ELIZABETH FARNSWORTH: Later, the military side discussed what the soldiers could do to help.
SPOKESMAN: They needed a high lift crane, not one with a lot of lift capacity but one with a lot of reach to get those towers back up again. These are the ones down toward Basra, right?
SPOKESMAN: These are the ones
SPOKESMAN: The ones going North?
ELIZABETH FARNSWORTH: The list of problems is daunting, but already some solutions are under way. On this afternoon, soldiers provided security for a shipment of medicines flown in by military transport for the humanitarian group, GOAL.
Coalition bombing destroyed a hospital and pharmaceutical warehouse much of the Nasiriya region depended on. Donna Smith had organized the shipment, which was paid for partly with funds from the U.S. Agency for International Development
DONNA SMITH, GOAL Ireland: This is the beginning of the supply of drugs to try to meet the needs of a million and a half people. The needs are very very great because they do have chronic diseases of hypertension and diabetes.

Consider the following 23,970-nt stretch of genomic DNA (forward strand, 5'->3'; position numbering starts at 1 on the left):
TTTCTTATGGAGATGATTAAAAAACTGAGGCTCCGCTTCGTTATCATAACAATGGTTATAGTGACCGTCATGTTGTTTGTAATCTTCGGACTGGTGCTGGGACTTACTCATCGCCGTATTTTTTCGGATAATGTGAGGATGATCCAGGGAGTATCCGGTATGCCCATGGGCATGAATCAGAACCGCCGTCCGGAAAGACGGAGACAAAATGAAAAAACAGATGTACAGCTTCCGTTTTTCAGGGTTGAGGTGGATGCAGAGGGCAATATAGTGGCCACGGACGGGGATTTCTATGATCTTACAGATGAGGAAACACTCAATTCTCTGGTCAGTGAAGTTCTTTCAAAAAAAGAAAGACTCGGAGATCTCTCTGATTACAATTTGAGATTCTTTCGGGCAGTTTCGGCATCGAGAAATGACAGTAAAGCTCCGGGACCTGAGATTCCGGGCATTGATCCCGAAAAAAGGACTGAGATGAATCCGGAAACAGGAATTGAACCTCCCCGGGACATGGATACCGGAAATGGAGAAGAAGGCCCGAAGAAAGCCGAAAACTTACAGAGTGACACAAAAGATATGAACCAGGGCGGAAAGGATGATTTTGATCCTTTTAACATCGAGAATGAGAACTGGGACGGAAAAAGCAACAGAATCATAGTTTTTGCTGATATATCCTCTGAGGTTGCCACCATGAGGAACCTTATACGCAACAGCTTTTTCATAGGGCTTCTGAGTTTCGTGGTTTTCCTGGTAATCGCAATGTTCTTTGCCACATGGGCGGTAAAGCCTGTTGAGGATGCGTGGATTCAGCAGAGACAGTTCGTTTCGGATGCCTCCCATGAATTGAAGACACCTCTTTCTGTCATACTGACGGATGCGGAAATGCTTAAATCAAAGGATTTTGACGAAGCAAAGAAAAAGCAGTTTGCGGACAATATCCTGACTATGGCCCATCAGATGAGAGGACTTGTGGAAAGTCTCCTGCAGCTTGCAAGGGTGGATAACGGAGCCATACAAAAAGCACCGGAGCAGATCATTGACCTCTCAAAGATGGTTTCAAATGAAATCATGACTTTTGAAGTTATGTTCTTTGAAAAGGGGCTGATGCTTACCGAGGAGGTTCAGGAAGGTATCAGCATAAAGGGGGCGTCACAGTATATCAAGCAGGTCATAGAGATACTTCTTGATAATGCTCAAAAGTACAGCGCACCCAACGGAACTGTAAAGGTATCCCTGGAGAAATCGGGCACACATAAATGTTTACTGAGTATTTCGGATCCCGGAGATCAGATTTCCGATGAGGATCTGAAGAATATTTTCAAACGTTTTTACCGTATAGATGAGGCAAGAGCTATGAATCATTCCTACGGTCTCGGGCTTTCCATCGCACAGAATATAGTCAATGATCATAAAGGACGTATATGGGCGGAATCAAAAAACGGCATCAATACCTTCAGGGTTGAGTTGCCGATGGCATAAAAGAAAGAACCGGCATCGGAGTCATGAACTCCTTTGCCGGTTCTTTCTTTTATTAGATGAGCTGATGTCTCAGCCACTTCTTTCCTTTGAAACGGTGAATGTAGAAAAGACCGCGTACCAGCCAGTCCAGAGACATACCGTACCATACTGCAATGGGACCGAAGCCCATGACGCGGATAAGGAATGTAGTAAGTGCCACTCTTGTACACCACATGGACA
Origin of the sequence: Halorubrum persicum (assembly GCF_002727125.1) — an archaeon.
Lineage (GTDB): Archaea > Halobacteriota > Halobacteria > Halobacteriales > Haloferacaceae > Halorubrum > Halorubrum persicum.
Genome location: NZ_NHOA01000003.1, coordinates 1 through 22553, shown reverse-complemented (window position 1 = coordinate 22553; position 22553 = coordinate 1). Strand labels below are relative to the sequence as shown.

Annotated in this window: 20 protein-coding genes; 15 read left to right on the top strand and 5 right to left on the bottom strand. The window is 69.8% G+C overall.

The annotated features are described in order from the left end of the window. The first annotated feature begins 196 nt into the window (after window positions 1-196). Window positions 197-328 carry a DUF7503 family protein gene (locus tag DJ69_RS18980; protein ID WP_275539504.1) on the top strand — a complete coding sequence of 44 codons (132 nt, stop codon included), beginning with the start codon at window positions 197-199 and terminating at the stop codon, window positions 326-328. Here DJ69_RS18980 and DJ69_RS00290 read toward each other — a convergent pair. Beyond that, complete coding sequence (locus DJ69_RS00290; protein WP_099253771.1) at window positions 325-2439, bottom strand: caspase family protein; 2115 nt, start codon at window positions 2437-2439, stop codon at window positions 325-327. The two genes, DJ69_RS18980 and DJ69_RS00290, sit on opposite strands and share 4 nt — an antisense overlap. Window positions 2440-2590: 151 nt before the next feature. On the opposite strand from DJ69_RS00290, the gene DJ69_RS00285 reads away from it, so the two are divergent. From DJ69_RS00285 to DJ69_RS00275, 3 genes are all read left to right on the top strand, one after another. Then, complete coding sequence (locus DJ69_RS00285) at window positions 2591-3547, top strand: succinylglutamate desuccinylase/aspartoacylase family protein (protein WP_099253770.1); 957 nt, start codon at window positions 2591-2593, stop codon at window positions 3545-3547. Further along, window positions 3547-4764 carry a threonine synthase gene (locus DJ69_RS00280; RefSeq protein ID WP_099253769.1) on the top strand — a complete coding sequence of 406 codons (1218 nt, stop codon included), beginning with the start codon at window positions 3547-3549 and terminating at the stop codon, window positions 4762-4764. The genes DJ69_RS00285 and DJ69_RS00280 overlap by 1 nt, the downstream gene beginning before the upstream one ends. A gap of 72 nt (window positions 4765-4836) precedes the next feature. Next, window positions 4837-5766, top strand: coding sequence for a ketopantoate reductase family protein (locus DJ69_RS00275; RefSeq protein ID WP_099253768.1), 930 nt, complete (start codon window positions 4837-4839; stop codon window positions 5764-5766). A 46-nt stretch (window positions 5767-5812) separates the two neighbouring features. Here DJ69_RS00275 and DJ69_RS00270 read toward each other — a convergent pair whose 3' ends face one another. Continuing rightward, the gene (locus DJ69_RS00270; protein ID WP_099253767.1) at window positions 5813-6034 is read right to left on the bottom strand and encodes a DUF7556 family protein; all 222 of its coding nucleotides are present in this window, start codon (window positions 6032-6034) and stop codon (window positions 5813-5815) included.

ELIZABETH FARNSWORTH: Across town, the British group War Child was unloading equipment for an emergency bakery. Norman Sheehan is the organization's CEO.
NORMAN SHEEHAN: This bakery unit will provide bread for vulnerable groups in situations such as hospitals, orphanages, and schools in the area. And it has the capacity of doing 240,000 Arabic breads per day if we need that requirement.
ELIZABETH FARNSWORTH: Why is this necessary here?
NORMAN SHEEHAN: There's an extreme shortage of propane fuel, gas fuel, kerosene. Kids are cutting down trees in the town and the capacities here cannot meet the demand.
ELIZABETH FARNSWORTH: Kids are cutting down trees for fuel?
NORMAN SHEEHAN: Exactly. What we'd like to do is stop the kids from going further and further afield, because what's happening is they come across cluster munitions, in gathering firewood, the kids are being maimed, are being killed.